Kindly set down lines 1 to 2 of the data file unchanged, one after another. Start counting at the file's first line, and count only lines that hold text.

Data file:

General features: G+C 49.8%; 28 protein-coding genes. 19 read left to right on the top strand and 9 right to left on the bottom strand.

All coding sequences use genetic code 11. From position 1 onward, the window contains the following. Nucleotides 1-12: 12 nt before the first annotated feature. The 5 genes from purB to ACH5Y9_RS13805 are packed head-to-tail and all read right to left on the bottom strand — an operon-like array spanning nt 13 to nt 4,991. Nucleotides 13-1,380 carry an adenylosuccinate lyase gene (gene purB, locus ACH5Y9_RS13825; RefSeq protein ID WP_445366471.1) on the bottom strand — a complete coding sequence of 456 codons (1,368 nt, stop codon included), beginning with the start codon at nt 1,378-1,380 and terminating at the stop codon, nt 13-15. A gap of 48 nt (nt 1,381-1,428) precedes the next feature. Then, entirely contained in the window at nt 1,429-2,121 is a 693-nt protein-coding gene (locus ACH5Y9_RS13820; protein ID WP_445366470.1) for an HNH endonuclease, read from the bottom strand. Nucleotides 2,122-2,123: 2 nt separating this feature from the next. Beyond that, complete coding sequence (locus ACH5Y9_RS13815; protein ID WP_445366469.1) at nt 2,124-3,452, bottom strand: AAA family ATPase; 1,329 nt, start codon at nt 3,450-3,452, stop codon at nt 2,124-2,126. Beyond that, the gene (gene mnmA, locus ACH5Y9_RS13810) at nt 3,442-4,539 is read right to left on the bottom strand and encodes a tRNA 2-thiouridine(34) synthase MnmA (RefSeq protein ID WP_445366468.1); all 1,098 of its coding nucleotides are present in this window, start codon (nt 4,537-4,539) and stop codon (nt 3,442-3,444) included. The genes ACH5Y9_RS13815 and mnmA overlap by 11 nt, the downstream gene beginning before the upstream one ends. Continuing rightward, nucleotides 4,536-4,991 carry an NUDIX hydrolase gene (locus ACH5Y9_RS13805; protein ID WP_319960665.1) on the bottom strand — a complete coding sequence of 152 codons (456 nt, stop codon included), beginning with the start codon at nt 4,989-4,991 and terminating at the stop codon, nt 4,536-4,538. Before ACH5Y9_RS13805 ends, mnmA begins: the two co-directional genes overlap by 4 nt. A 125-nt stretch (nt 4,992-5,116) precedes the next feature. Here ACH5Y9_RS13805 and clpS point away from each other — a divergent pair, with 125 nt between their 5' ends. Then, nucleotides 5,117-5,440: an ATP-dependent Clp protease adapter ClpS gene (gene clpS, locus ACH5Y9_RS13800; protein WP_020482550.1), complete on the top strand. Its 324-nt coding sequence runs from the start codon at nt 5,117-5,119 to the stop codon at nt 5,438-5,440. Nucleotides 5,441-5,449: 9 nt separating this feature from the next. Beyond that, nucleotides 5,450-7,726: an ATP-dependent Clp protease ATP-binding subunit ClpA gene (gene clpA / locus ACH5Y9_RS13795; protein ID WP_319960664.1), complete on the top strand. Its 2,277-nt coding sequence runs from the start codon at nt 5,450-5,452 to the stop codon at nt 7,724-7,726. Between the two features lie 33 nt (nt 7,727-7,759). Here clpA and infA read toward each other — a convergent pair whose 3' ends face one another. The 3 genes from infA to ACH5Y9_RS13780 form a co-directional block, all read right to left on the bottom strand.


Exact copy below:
General features: G+C 49.8%; 28 protein-coding genes. 19 read left to right on the top strand and 9 right to left on the bottom strand.

All coding sequences use genetic code 11. From position 1 onward, the window contains the following. Nucleotides 1-12: 12 nt before the first annotated feature. The 5 genes from purB to ACH5Y9_RS13805 are packed head-to-tail and all read right to left on the bottom strand — an operon-like array spanning nt 13 to nt 4,991. Nucleotides 13-1,380 carry an adenylosuccinate lyase gene (gene purB, locus ACH5Y9_RS13825; RefSeq protein ID WP_445366471.1) on the bottom strand — a complete coding sequence of 456 codons (1,368 nt, stop codon included), beginning with the start codon at nt 1,378-1,380 and terminating at the stop codon, nt 13-15. A gap of 48 nt (nt 1,381-1,428) precedes the next feature. Then, entirely contained in the window at nt 1,429-2,121 is a 693-nt protein-coding gene (locus ACH5Y9_RS13820; protein ID WP_445366470.1) for an HNH endonuclease, read from the bottom strand. Nucleotides 2,122-2,123: 2 nt separating this feature from the next. Beyond that, complete coding sequence (locus ACH5Y9_RS13815; protein ID WP_445366469.1) at nt 2,124-3,452, bottom strand: AAA family ATPase; 1,329 nt, start codon at nt 3,450-3,452, stop codon at nt 2,124-2,126. Beyond that, the gene (gene mnmA, locus ACH5Y9_RS13810) at nt 3,442-4,539 is read right to left on the bottom strand and encodes a tRNA 2-thiouridine(34) synthase MnmA (RefSeq protein ID WP_445366468.1); all 1,098 of its coding nucleotides are present in this window, start codon (nt 4,537-4,539) and stop codon (nt 3,442-3,444) included. The genes ACH5Y9_RS13815 and mnmA overlap by 11 nt, the downstream gene beginning before the upstream one ends. Continuing rightward, nucleotides 4,536-4,991 carry an NUDIX hydrolase gene (locus ACH5Y9_RS13805; protein ID WP_319960665.1) on the bottom strand — a complete coding sequence of 152 codons (456 nt, stop codon included), beginning with the start codon at nt 4,989-4,991 and terminating at the stop codon, nt 4,536-4,538. Before ACH5Y9_RS13805 ends, mnmA begins: the two co-directional genes overlap by 4 nt. A 125-nt stretch (nt 4,992-5,116) precedes the next feature. Here ACH5Y9_RS13805 and clpS point away from each other — a divergent pair, with 125 nt between their 5' ends. Then, nucleotides 5,117-5,440: an ATP-dependent Clp protease adapter ClpS gene (gene clpS, locus ACH5Y9_RS13800; protein WP_020482550.1), complete on the top strand. Its 324-nt coding sequence runs from the start codon at nt 5,117-5,119 to the stop codon at nt 5,438-5,440. Nucleotides 5,441-5,449: 9 nt separating this feature from the next. Beyond that, nucleotides 5,450-7,726: an ATP-dependent Clp protease ATP-binding subunit ClpA gene (gene clpA / locus ACH5Y9_RS13795; protein ID WP_319960664.1), complete on the top strand. Its 2,277-nt coding sequence runs from the start codon at nt 5,450-5,452 to the stop codon at nt 7,724-7,726. Between the two features lie 33 nt (nt 7,727-7,759). Here clpA and infA read toward each other — a convergent pair whose 3' ends face one another. The 3 genes from infA to ACH5Y9_RS13780 form a co-directional block, all read right to left on the bottom strand.